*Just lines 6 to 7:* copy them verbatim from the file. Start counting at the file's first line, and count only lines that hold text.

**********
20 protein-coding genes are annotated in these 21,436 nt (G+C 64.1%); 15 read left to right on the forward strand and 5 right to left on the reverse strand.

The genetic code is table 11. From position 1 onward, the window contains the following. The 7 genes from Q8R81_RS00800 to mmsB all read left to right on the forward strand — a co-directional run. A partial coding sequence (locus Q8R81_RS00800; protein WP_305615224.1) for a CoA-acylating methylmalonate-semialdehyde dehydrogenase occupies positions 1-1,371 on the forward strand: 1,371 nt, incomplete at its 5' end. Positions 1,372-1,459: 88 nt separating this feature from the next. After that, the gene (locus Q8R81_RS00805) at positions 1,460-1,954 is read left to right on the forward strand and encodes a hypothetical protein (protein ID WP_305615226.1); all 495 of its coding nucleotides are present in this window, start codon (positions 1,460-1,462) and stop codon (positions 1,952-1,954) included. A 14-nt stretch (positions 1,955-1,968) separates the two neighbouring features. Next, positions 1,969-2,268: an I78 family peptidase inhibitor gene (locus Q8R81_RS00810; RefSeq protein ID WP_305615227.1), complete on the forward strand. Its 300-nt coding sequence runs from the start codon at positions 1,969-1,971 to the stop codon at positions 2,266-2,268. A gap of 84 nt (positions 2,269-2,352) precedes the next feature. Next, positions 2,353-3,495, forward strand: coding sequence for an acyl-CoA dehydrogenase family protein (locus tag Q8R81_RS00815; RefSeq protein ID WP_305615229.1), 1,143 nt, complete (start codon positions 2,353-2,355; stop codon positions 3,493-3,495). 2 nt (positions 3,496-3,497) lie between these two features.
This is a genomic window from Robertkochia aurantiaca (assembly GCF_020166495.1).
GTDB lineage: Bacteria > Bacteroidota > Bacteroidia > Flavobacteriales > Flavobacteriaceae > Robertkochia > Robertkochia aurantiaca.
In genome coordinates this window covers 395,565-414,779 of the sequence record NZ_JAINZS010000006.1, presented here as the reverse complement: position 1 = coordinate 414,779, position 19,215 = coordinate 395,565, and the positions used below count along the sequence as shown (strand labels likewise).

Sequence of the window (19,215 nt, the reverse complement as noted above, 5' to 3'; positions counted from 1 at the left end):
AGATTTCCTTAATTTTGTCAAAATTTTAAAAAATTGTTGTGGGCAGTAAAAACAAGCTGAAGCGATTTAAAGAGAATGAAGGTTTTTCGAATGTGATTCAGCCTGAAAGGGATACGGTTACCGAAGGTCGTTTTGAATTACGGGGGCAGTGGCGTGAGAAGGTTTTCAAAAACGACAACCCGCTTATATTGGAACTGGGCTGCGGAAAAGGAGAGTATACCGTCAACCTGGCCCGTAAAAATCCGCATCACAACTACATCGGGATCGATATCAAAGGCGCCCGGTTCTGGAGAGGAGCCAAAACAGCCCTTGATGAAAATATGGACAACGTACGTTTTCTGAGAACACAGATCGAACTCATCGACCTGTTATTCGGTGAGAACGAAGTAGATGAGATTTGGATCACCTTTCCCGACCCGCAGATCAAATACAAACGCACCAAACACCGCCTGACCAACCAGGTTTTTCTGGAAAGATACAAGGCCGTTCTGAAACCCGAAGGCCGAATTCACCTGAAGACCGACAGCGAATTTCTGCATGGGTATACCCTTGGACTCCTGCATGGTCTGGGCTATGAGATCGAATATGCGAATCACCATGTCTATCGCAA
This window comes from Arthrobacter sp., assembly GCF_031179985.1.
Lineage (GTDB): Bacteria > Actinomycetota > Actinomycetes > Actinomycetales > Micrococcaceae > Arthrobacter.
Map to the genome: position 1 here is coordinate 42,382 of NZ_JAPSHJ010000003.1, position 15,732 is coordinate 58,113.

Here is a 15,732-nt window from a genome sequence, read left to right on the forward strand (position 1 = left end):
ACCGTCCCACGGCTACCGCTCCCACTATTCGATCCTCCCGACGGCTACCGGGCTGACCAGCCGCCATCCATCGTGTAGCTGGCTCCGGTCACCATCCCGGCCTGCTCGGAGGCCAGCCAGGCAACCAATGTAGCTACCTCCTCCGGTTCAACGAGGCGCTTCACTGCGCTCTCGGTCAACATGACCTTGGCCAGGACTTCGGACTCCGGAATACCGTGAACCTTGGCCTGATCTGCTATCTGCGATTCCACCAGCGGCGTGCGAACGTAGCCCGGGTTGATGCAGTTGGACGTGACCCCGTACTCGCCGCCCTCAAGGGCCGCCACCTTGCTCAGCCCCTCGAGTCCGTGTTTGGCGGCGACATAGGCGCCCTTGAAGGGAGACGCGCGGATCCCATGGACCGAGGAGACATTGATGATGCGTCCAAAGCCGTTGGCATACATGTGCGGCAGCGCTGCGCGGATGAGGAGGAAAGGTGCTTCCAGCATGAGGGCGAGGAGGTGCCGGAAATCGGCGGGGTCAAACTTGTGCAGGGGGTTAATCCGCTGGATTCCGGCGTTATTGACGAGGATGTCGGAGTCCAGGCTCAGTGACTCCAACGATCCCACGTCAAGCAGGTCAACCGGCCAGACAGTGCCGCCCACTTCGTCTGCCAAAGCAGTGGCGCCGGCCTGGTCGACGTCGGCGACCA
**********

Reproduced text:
Sequence of the window (19,215 nt, the reverse complement as noted above, 5' to 3'; positions counted from 1 at the left end):
AGATTTCCTTAATTTTGTCAAAATTTTAAAAAATTGTTGTGGGCAGTAAAAACAAGCTGAAGCGATTTAAAGAGAATGAAGGTTTTTCGAATGTGATTCAGCCTGAAAGGGATACGGTTACCGAAGGTCGTTTTGAATTACGGGGGCAGTGGCGTGAGAAGGTTTTCAAAAACGACAACCCGCTTATATTGGAACTGGGCTGCGGAAAAGGAGAGTATACCGTCAACCTGGCCCGTAAAAATCCGCATCACAACTACATCGGGATCGATATCAAAGGCGCCCGGTTCTGGAGAGGAGCCAAAACAGCCCTTGATGAAAATATGGACAACGTACGTTTTCTGAGAACACAGATCGAACTCATCGACCTGTTATTCGGTGAGAACGAAGTAGATGAGATTTGGATCACCTTTCCCGACCCGCAGATCAAATACAAACGCACCAAACACCGCCTGACCAACCAGGTTTTTCTGGAAAGATACAAGGCCGTTCTGAAACCCGAAGGCCGAATTCACCTGAAGACCGACAGCGAATTTCTGCATGGGTATACCCTTGGACTCCTGCATGGTCTGGGCTATGAGATCGAATATGCGAATCACCATGTCTATCGCAA